In the late 1940s and 1950s, our veterans of World War II came home and gave birth to their children, the future baby boomers. Consequently, this is also when America’s suburbs were built and TVs started to become commonplace in every home. As a result, two things happened:
1) people stopped walking as much- to church, to school, to work, to the playground, etc. and started driving more, including longer commute times.
2) People came in off their porches, particularly in the South where I live where the front porch was the center of social activity, and began to watch TV in the evening instead of interacting with neighbors.
The combination of these two things contributes to isolated, stressful, and inactive lives.
In “Keeping the Faith: Ordinary People, Extraordinary Lives”, a notable book by Dr. Wayne Flynt (renowned history professor from my Alma mater Auburn University) this regretable mass exodus in the 1950s and 60s off the porch and into the living room is written about in great detail.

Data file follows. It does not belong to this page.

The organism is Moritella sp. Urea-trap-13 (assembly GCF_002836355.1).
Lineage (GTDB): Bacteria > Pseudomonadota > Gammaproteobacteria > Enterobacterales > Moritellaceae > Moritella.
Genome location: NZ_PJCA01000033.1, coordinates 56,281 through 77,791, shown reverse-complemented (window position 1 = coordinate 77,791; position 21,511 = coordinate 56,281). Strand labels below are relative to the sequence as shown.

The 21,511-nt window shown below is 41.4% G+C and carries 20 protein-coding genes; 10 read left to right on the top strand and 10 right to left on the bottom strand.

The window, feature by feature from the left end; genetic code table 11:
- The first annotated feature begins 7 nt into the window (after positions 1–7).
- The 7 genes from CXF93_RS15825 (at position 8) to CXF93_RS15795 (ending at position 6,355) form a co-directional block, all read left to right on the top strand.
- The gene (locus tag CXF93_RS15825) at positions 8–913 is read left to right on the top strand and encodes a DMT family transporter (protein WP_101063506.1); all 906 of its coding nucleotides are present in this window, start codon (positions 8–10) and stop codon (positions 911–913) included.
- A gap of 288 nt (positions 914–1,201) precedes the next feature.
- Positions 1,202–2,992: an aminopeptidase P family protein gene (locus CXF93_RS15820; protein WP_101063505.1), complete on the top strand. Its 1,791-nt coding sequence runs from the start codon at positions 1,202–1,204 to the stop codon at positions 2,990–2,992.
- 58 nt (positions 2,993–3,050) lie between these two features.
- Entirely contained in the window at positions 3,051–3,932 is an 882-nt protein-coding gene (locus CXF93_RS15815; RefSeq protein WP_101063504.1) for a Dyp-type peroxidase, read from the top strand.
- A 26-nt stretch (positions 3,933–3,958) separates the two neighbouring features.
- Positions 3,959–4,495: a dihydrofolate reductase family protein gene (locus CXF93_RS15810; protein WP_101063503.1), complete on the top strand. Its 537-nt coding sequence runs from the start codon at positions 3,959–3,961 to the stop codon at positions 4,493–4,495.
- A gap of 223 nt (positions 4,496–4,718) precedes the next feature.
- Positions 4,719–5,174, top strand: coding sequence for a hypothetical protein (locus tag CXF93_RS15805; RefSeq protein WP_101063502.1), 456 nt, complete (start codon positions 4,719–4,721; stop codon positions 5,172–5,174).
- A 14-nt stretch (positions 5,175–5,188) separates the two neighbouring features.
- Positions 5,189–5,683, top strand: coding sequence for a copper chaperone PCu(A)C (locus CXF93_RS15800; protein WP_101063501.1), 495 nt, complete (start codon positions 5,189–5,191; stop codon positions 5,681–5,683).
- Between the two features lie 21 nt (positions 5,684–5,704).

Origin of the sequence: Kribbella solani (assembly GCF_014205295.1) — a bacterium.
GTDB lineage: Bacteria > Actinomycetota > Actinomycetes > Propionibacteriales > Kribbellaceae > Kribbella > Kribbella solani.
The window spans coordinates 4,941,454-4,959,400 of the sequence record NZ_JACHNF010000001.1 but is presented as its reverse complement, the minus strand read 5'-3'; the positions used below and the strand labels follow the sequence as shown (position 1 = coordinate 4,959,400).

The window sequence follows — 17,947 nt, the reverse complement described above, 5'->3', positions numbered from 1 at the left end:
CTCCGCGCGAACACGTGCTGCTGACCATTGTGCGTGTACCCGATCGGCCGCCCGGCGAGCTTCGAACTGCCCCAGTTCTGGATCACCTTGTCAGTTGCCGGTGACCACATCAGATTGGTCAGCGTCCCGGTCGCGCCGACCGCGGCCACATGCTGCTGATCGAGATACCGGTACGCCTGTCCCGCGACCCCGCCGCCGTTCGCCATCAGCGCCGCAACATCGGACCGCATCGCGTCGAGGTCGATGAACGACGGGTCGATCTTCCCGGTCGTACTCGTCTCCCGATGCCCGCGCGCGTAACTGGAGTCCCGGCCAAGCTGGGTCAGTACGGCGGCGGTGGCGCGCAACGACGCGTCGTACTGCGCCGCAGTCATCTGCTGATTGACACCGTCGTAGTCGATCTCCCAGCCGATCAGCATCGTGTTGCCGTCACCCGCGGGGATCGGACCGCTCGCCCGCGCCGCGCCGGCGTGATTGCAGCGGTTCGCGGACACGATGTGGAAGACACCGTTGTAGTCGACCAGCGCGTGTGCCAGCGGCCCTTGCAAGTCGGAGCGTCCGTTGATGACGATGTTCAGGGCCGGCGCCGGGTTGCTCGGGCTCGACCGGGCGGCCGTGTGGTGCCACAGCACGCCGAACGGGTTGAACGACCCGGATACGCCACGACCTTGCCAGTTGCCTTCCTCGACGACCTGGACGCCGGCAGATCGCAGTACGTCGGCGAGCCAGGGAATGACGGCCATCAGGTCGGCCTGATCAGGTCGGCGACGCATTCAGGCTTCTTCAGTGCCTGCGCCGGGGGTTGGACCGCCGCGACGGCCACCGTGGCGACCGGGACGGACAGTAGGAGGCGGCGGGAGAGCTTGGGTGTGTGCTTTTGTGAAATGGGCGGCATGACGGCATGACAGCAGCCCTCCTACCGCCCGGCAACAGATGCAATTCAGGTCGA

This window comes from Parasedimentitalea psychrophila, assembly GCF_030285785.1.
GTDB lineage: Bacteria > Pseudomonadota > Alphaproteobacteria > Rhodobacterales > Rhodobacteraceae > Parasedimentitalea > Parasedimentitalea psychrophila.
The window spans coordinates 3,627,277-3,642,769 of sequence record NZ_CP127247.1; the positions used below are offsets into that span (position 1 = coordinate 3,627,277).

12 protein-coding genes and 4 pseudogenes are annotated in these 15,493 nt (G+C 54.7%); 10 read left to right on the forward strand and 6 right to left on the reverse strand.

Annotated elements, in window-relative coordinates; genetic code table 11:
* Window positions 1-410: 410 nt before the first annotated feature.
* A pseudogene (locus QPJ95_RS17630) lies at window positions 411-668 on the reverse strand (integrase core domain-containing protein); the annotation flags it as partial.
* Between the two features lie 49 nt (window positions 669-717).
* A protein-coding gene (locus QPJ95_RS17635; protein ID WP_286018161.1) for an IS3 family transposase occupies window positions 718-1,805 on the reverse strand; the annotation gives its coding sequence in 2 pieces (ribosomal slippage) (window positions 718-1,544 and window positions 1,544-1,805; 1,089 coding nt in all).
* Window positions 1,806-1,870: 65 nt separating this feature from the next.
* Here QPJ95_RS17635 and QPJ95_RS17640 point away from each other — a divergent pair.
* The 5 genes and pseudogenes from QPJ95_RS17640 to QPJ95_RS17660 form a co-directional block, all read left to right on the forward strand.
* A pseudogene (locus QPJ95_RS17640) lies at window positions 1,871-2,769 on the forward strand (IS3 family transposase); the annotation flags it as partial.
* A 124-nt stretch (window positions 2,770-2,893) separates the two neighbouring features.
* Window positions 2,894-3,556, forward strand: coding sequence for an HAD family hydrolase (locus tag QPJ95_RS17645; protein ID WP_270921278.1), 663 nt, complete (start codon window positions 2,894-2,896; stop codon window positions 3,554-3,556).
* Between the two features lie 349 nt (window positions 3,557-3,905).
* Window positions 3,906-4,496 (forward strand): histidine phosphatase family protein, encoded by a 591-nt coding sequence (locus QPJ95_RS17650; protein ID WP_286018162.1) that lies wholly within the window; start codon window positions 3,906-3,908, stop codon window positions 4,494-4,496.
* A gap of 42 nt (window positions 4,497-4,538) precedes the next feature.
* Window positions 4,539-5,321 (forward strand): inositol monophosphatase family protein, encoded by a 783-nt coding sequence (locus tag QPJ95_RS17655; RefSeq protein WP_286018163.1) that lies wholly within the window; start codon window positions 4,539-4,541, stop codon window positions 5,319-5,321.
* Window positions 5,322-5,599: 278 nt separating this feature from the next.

Walking is not something most Americans do on a regular basis, unless you count walking from your car to the shopping mall, but it’s the best form of exercise.
It’s free, it helps build your sense of community because you meet and interact with people, it relieves stress by allowing you to free your mind, and it’s interesting.
I even suggest you become a flaneur. Flaneur according to wikipedia: one who strolls, the man of leisure, the idler, the urban explorer, and the connoisseur of the street.
I’ll see you on the street.
Some people go all the way to Europe just to go for walks, like this one in the hills of Spain, but there are plenty of good places to walk in the USA.